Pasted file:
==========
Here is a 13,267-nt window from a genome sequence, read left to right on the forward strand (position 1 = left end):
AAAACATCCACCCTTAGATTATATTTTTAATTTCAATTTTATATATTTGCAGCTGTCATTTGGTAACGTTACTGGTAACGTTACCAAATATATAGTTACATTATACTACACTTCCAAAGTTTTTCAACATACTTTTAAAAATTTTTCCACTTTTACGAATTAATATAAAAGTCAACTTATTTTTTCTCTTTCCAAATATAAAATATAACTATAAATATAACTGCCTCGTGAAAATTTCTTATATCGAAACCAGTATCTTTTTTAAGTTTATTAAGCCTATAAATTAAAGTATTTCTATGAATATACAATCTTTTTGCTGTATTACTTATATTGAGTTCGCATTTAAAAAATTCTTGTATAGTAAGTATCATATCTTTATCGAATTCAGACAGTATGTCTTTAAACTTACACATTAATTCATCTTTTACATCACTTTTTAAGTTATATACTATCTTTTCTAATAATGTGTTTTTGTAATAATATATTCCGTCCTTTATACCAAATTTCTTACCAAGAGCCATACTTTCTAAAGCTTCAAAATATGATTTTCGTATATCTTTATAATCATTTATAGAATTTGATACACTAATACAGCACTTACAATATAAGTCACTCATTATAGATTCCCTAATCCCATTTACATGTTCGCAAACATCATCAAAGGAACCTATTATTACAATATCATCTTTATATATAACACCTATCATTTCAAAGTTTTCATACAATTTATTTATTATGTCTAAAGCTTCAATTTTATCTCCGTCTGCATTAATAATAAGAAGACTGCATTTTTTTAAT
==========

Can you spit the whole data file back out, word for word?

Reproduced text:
Here is a 13,267-nt window from a genome sequence, read left to right on the forward strand (position 1 = left end):
AAAACATCCACCCTTAGATTATATTTTTAATTTCAATTTTATATATTTGCAGCTGTCATTTGGTAACGTTACTGGTAACGTTACCAAATATATAGTTACATTATACTACACTTCCAAAGTTTTTCAACATACTTTTAAAAATTTTTCCACTTTTACGAATTAATATAAAAGTCAACTTATTTTTTCTCTTTCCAAATATAAAATATAACTATAAATATAACTGCCTCGTGAAAATTTCTTATATCGAAACCAGTATCTTTTTTAAGTTTATTAAGCCTATAAATTAAAGTATTTCTATGAATATACAATCTTTTTGCTGTATTACTTATATTGAGTTCGCATTTAAAAAATTCTTGTATAGTAAGTATCATATCTTTATCGAATTCAGACAGTATGTCTTTAAACTTACACATTAATTCATCTTTTACATCACTTTTTAAGTTATATACTATCTTTTCTAATAATGTGTTTTTGTAATAATATATTCCGTCCTTTATACCAAATTTCTTACCAAGAGCCATACTTTCTAAAGCTTCAAAATATGATTTTCGTATATCTTTATAATCATTTATAGAATTTGATACACTAATACAGCACTTACAATATAAGTCACTCATTATAGATTCCCTAATCCCATTTACATGTTCGCAAACATCATCAAAGGAACCTATTATTACAATATCATCTTTATATATAACACCTATCATTTCAAAGTTTTCATACAATTTATTTATTATGTCTAAAGCTTCAATTTTATCTCCGTCTGCATTAATAATAAGAAGACTGCATTTTTTTAAT